Synergistic protective effect of chlorogenic acid, apigenin and caffeic acid against carbon tetrachloride-induced hepatotoxicity in male mice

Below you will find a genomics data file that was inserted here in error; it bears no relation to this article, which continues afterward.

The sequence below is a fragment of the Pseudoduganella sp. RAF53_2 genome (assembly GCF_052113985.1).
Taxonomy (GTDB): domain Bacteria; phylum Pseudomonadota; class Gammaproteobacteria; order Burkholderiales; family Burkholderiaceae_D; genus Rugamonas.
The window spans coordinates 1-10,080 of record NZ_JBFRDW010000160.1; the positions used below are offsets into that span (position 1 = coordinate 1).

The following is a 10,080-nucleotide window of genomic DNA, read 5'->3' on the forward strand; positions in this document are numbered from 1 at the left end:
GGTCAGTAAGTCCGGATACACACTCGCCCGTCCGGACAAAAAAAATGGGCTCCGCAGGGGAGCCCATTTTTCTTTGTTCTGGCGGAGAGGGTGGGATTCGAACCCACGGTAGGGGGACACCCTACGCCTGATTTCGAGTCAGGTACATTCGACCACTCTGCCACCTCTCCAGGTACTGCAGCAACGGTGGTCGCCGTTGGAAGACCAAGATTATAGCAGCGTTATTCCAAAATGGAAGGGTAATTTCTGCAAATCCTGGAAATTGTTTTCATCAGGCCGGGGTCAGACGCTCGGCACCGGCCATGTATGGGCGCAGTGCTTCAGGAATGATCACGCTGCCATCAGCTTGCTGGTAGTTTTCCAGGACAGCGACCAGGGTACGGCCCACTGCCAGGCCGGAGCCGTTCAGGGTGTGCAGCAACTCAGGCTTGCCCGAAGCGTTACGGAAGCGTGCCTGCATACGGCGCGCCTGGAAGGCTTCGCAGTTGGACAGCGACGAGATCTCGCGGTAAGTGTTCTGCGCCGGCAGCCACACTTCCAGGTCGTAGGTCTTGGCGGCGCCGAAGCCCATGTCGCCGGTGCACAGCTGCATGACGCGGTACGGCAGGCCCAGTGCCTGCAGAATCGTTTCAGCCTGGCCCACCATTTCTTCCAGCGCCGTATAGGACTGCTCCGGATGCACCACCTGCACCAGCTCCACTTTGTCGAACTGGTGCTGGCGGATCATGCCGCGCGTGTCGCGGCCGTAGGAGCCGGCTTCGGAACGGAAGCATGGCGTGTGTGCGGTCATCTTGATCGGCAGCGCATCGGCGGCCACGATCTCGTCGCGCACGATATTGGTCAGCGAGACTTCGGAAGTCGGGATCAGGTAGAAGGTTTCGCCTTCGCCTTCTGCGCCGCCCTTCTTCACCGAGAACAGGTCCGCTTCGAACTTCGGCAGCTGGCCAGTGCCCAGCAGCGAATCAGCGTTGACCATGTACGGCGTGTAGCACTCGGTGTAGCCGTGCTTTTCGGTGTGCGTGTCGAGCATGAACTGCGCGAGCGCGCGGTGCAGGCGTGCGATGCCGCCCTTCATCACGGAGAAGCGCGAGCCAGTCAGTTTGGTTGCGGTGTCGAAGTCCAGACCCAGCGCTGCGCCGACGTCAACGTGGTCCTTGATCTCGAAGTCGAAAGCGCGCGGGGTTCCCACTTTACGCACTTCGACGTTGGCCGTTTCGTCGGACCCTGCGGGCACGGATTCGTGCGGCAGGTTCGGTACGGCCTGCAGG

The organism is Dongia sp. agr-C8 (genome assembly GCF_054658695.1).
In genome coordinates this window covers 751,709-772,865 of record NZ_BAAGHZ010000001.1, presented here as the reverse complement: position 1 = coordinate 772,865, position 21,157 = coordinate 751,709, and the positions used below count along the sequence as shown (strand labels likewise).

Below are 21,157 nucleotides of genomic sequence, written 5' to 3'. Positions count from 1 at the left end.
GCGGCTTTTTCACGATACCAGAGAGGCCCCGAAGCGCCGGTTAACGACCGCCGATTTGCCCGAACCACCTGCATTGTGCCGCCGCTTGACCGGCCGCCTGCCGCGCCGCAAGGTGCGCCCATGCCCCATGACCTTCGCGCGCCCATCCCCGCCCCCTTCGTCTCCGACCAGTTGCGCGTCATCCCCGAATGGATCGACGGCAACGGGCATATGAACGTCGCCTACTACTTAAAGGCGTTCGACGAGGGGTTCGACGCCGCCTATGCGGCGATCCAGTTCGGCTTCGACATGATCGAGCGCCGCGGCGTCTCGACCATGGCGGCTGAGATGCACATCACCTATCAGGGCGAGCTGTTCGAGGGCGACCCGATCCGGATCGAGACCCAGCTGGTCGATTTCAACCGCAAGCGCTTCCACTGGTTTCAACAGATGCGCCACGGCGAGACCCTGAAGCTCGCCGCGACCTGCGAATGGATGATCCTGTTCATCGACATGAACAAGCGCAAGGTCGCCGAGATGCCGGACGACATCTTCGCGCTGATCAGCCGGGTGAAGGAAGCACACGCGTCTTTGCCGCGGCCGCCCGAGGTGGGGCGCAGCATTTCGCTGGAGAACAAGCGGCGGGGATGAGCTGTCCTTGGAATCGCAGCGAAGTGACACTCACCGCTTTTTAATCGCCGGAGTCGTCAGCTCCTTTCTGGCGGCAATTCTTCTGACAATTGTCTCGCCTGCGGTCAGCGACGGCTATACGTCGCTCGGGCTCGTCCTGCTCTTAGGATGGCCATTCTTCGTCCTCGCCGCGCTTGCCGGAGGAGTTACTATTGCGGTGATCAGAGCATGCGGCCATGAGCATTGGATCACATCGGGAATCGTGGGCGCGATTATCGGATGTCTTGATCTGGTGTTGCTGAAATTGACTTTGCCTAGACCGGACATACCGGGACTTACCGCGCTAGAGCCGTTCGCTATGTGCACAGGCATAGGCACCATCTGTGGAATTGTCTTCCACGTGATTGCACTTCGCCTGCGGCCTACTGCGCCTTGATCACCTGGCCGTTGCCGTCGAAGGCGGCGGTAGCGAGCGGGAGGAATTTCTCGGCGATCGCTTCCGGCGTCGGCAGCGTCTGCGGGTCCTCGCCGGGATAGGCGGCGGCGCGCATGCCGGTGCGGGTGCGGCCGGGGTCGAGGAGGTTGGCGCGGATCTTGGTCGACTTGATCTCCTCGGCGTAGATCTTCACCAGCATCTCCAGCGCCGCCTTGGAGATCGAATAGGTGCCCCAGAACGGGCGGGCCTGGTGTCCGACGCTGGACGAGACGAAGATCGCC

Polyphenol compounds widely exist in plant-derived foods, such as coffee beans, fruits, vegetables, olive oils and wines. Accumulating evidence has demonstrated that chlorogenic acid (ChA), apigenin (API) and caffeic acid (CaA) possess various pharmacological effects, such as antioxidative and anti-inflammatory activities. However, the synergistic protective effects of them on tetrachloride (CCl4)-induced liver injury remains unclear. To explore these effects, male mice were administrated CCl4 together with or without pretreatment of ChA, API, CaA or their co-treatments for 30 days. The serum levels of alanine aminotransferase (ALT) and aspartate aminotransferase (AST) increased in CCl4-treated mice (P < 0.001), and these effects were further confirmed by liver histopathological observation. In addition, CCl4 could increase the hepatic malondialdehyde (MDA) formation; decrease the level of hepatic reduced glutathione (GSH), glutathione peroxidase (GSH-Px) and superoxide dismutase (SOD) (P < 0.001). ChA, API and CaA significantly attenuated CCl4-induced hepatotoxicity, especially when they were co-administrated. The factorial analysis indicated that ChA + API + CaA has the strongest synergistic protective effect on CCl4-induced reduction of antioxidative activity (P ≤ 0.001). As compared with the CCl4-treated group, the mRNA expression of inflammatory mediators, including tumor necrosis factor α (TNFα), inducible nitric oxide synthase (iNOS), and cyclooxygenase-2 (COX-2) were significantly downregulated by co-treatment with ChA, API or CaA (P < 0.05). And they also had a synergistic protective effect on CCl4-induced up-regulation of the inflammation mediators (P < 0.01). Our study for the first time revealed the synergistic protective effect of ChA, API and CaA on CCl4-induced hepatotoxicity.